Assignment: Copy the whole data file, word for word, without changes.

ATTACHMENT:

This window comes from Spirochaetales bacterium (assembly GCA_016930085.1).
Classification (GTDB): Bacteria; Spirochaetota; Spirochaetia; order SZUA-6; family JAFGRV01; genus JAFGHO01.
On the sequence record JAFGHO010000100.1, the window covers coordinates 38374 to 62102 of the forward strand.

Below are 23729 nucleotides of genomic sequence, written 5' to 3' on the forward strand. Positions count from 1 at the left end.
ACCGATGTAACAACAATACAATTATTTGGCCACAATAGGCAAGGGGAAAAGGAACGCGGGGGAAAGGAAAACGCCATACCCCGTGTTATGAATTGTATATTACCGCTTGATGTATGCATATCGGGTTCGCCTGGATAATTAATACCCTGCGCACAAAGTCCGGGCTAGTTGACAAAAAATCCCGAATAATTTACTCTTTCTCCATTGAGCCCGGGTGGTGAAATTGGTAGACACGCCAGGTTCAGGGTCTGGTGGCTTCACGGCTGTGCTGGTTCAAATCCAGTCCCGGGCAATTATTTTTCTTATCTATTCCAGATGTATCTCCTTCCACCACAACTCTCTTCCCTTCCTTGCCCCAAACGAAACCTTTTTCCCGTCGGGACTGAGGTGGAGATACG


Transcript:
This window comes from Spirochaetales bacterium (assembly GCA_016930085.1).
Classification (GTDB): Bacteria; Spirochaetota; Spirochaetia; order SZUA-6; family JAFGRV01; genus JAFGHO01.
On the sequence record JAFGHO010000100.1, the window covers coordinates 38374 to 62102 of the forward strand.

Below are 23729 nucleotides of genomic sequence, written 5' to 3' on the forward strand. Positions count from 1 at the left end.
ACCGATGTAACAACAATACAATTATTTGGCCACAATAGGCAAGGGGAAAAGGAACGCGGGGGAAAGGAAAACGCCATACCCCGTGTTATGAATTGTATATTACCGCTTGATGTATGCATATCGGGTTCGCCTGGATAATTAATACCCTGCGCACAAAGTCCGGGCTAGTTGACAAAAAATCCCGAATAATTTACTCTTTCTCCATTGAGCCCGGGTGGTGAAATTGGTAGACACGCCAGGTTCAGGGTCTGGTGGCTTCACGGCTGTGCTGGTTCAAATCCAGTCCCGGGCAATTATTTTTCTTATCTATTCCAGATGTATCTCCTTCCACCACAACTCTCTTCCCTTCCTTGCCCCAAACGAAACCTTTTTCCCGTCGGGACTGAGGTGGAGATACG